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Do you agree with Olivia when she says that Malvolio

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Do you agree with Olivia when she says that Malvolio "has been most notoriously abused"? Twelfth Night is one of Shakespeare's most famous comedies, involving complex plots, which result in hilarious outcomes. The main plot of Twelfth Night tells of Count Orsino's efforts to woo the Lady Olivia who does not return his affection. Instead, Olivia is smitten with Orsino's servant Cesario, unaware of his true identity. Cesario is actually shipwrecked Viola who, believing her brother has drowned, dresses up as a man to work for Orsino. Viola consequently falls in love with Orsino who believes her to be Cesario. In addition, Shakespeare has created an equally confusing sub-plot involving Olivia's servant Malvolio and the other members of Olivia's household. The main plot and subplot are linked as they both examine the manifestations of love. The sub-plot involves the members of Olivia's household playing a trick on Malvolio due to his treatment of them earlier in the play. It has long been debated whether Malvolio's treatment was justified by his earlier behaviour or the actions of the members of Olivia's household are unpleasant, malicious and unnecessarily drawn out. This question forces audiences of Twelfth Night to balance Malvolio's crimes with their sympathy for him. In order to achieve a satisfactory conclusion, both Malvolio's behaviour and treatment must be considered as well as the circumstances in which they occurred. ...read more.


He can even believe that Olivia loves him - "Maria once told me she (Olivia) did affect me". He is not in love with Olivia for herself, but for the status that comes with her, the luxurious lifestyle that this marriage could grant him. In the box-hedge scene he pictures himself sitting in state in a velvet gown, playing with a rich jewel, with seven servants jumping to obey his every command. The ridiculousness of this concept does not lie in Malvolio's humble status, because he is referred to throughout as a 'gentleman', and he realises that "the Lady of the Strachy married the yeoman of the wardrobe". What's more, Olivia regards him highly, which suggests that his ambitions are not totally absurd. Malvolio's treatment of the other members of Olivia's household is vital in understanding whether Malvolio ultimately got what he deserved. Malvolio, who is self-important and has little sense of humour offends Feste early on in the play by telling Olivia, 'I marvel your ladyship takes delight in such a barren rascal.' Olivia recognises Malvolio's snobbishness, telling him 'O, you are sick of self-love, Malvolio, and taste with a distempered appetite.' Malvolio proceeds to offend the other members of the household as well as further annoying Feste, Maria, Sir Andrew and Sir Toby by protesting against their drinking and singing late into the night. ...read more.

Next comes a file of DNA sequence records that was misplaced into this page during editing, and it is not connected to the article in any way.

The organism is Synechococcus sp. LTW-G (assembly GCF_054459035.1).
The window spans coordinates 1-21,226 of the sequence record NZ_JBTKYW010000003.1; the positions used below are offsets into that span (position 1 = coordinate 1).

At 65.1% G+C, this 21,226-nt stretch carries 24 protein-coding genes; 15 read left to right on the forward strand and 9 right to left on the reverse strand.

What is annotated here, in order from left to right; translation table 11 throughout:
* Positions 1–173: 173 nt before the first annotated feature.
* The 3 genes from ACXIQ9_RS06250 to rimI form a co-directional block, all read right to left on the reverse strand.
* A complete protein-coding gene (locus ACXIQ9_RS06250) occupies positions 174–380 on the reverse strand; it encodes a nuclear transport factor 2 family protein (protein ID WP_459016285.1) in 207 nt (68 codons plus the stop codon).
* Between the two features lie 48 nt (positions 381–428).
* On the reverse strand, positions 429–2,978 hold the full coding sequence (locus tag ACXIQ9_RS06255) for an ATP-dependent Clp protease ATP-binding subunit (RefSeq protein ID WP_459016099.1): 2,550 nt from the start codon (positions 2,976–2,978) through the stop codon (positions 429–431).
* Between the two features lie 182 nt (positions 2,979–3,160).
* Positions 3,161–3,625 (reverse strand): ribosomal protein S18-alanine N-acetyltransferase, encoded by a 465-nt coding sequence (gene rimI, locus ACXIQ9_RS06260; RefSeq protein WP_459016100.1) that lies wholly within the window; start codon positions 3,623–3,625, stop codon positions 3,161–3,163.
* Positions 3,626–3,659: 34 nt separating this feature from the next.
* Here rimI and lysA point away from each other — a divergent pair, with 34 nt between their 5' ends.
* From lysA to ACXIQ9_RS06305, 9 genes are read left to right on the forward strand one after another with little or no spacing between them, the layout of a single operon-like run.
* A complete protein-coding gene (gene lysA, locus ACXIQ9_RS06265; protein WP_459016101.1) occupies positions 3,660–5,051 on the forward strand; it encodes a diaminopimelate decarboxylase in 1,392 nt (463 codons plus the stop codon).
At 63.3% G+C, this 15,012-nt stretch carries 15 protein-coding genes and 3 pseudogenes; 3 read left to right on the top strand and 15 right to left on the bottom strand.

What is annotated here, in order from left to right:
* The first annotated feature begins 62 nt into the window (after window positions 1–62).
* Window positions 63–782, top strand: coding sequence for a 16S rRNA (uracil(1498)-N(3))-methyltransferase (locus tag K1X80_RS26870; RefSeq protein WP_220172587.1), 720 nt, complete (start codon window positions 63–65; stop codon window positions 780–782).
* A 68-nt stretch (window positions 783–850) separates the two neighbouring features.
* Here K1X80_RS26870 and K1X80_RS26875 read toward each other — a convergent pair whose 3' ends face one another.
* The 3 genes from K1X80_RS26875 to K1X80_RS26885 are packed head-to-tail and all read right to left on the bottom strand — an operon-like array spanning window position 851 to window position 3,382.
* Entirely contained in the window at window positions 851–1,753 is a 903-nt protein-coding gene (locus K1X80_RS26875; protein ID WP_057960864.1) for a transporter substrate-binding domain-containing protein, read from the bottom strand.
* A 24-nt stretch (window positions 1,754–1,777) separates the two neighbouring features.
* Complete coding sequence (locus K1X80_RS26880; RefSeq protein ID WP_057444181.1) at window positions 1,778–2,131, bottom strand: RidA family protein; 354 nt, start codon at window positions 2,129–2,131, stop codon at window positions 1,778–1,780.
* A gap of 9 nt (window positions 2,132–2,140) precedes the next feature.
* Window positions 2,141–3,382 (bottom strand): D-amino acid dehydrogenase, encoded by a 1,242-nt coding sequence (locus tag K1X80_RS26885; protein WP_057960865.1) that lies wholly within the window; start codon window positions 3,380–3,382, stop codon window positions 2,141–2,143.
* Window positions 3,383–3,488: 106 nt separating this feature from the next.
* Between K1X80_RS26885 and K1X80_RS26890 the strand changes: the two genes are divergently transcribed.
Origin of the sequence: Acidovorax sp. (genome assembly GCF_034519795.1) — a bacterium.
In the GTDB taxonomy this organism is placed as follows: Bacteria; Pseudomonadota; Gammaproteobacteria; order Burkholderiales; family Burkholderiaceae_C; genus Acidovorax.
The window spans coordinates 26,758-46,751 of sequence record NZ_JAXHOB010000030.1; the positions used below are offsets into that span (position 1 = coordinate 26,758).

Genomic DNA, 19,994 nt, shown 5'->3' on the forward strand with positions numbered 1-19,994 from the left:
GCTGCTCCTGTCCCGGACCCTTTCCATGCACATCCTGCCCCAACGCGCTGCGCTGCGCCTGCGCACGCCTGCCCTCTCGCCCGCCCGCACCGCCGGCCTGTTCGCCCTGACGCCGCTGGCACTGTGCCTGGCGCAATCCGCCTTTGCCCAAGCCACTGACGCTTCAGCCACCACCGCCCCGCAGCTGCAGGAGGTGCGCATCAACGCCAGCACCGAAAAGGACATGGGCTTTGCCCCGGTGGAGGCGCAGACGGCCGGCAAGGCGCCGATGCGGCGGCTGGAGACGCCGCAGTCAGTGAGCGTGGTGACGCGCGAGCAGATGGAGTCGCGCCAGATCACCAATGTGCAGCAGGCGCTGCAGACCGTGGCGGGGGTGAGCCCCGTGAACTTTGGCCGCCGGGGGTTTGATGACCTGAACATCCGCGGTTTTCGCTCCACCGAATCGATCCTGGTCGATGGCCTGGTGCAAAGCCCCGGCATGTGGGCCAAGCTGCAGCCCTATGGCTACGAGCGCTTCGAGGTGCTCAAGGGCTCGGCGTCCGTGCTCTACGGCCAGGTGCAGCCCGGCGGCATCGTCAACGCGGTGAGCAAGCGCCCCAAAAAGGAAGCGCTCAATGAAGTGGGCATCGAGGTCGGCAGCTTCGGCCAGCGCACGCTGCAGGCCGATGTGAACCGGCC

Malvolio is only human and has character flaws like everyone else; he did not really deserve the treatment he received since it caused him to lose his dignity and therefore leave his employment. By any standards, this is rather an extreme outcome of a practical joke. Malvolio's delusions seem harmless enough and the reason he may appear as a 'killjoy' is because it is his job to keep order and run errands for Olivia. At the end of the play, Malvolio finds himself excluded from the general feeling of joy and celebration amongst the other characters. It would be a hardhearted member of the audience who would not feel some sympathy and a degree of pity for the way things worked out for him. However, an Elizabethan audience member would react differently to Malvolio who would have an extra fault for them. As mentioned before, Malvolio is referred to as a Puritan, a member of a popular religious group. Puritans were responsible for the closing down of theatres because they considered it frivolous and would be despised by theatre audiences. This means Malvolio would be less likely to receive sympathy from an Elizabethan audience. Although Shakespeare did not like Puritans, he still causes both modern and Elizabethan audiences to question whether Malvolio was treated justly, which causes the final decision of whether Malvolio is 'notoriously abused' to be a very complicated one. Ben Taylor 10AY Ben Taylor Page 1 5/9/2007 ...read more.

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